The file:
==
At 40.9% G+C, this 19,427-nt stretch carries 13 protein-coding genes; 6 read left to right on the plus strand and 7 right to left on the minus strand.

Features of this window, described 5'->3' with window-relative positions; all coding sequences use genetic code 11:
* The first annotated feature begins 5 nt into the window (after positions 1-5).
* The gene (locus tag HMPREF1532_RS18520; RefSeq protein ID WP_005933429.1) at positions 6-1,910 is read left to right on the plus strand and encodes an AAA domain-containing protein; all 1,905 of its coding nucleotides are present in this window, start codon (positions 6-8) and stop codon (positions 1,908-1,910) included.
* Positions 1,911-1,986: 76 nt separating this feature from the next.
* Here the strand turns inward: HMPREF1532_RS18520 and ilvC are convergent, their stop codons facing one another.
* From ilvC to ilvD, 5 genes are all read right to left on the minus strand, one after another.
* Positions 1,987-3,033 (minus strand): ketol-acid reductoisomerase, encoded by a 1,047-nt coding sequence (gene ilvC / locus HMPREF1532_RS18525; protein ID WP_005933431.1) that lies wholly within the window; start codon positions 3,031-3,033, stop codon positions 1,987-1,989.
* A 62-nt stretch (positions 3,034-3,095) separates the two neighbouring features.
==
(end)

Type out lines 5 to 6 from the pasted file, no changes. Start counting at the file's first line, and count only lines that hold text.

* Positions 1,911-1,986: 76 nt separating this feature from the next.
* Here the strand turns inward: HMPREF1532_RS18520 and ilvC are convergent, their stop codons facing one another.